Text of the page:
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Margaret Jung’s 25th year with Artisan Creative

Tuesday, March 31st, 2020|

This month marks a momentous occasion at Artisan Creative where we celebrate our senior account manager, Margaret Jung’s 25th year with our company. 

In this day and age, it’s extremely rare to find such continued loyalty and passion; a quarter of a century is quite the feat. 

For those of you who have been fortunate to meet Margaret, know that she enters every room with the biggest smile, the loudest hello, and usually with a handful of cupcakes (every time, without fail, they are always from Dots Cupcakes).

Working for a company whose values are aligned with hers, the opportunity to create a difference in people’s lives and to build long-lasting relationships is what motivates her. Her energy, enthusiasm, and drive come down to one phrase: creating relationships based on trust.

She is a consummate business development professional, highly knowledgeable in the world of creative and marketing recruitment, and has a first-rate understanding of the design marketplace.

We had an opportunity to sit down with Margaret and have a conversation about the past 25 years and the lessons learned to stay strong all these years. 

Margaret believes we must:

  1. Stay positive 
  2. Be open to change
  3. Be realistic
  4. Work with and hire the right people–it goes a long way
  5. Know you have a team to back you up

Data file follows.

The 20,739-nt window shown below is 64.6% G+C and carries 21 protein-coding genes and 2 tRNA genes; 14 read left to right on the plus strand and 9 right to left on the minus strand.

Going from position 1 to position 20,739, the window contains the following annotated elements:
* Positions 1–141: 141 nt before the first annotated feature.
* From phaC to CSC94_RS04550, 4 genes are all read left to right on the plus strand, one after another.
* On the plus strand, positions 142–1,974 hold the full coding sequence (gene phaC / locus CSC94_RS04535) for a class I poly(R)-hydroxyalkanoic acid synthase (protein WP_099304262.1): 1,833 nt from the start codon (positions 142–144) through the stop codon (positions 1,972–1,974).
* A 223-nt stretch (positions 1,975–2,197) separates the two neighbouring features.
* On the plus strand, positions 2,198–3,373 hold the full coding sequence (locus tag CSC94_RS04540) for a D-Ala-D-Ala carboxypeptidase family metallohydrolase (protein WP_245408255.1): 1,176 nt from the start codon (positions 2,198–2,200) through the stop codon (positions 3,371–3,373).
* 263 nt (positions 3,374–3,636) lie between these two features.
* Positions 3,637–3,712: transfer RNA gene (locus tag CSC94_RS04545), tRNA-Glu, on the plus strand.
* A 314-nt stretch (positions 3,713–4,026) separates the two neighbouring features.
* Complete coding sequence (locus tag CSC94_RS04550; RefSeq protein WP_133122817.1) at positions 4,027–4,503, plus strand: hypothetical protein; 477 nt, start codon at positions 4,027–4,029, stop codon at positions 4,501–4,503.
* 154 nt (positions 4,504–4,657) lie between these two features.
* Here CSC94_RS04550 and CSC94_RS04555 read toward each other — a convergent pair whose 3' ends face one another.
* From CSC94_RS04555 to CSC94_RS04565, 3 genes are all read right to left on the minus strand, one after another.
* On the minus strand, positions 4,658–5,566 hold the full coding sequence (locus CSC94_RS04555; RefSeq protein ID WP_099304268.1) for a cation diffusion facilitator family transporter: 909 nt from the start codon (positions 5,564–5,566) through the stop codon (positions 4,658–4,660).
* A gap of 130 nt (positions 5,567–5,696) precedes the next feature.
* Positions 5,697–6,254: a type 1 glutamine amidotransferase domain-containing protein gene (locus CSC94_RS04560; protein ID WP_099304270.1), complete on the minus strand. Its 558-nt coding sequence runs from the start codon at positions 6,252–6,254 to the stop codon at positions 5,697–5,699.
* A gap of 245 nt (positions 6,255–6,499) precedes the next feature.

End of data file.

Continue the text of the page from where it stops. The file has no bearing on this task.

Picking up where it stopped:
6. Support your team
  7. Believe in the core values of your company and share the same philosophy with your team
  8. Be accountable to yourself and the team
  9. Be self-aware
  10. Know your capabilities
  11. Keep yourself motivated
  12. Have a boss who gives you constant encouragement and advice
  13. Lead by example
  14. Have the mindset of being your own boss (especially in a remote business model like Artisan Creative’s)
  15. Have good communication skills with both internal and external stakeholders
  16. Understand that things aren’t always black and white
  17. Compromise when needed
  18. Don’t be afraid of having difficult conversations 
  19. Sometimes you need to just pick up the phone to get your point across (emails and/or text can get lost in translation)
  20. Follow-up, follow-up, follow-up…
  21. Control what you can control and what you can’t–move on
  22. First impressions are lasting impressions
  23. Stress can be managed. It’s not the end of the world 
  24. Be true to yourself, know your limitations and stick with it
  25. Finally, life is so much better when you are laughing.

If you need help with recruitment to hire a position on your team, reach out to Margaret. You’ll see what we mean.

Thank you, Margaret, for an amazing 25 years. Here’s to creating even more impact and new relationships in 2020 and beyond.

We hope you’ve enjoyed the 557th issue of our a.blog.

Adaptability Quotient

Tuesday, March 10th, 2020|

In our quickly changing modern world of work, there is much more to success than raw, intellectual intelligence, or the mastery of facts and information. Much has been written on the importance of EQ, or emotional intelligence, and that it’s becoming ever more essential. Now there’s even more to the story.

The key to long-term thriving may be an ability to enthusiastically embrace change itself. AQ, or Adaptability Quotient, refers to this sort of resilience in the face of ever-changing circumstances. It’s vitally important, and it can be learned.

The Importance of AQ

According to recent research, the average U.S. employee spends 4.2 years in one job, which means they may have nine different jobs over the course of their standard-length career. Furthermore, they can expect up to 35% of the job skills needed to change over the course of just a few years. Clearly, change is a constant, and adaptability to this change is the one job requirement guaranteed to endure.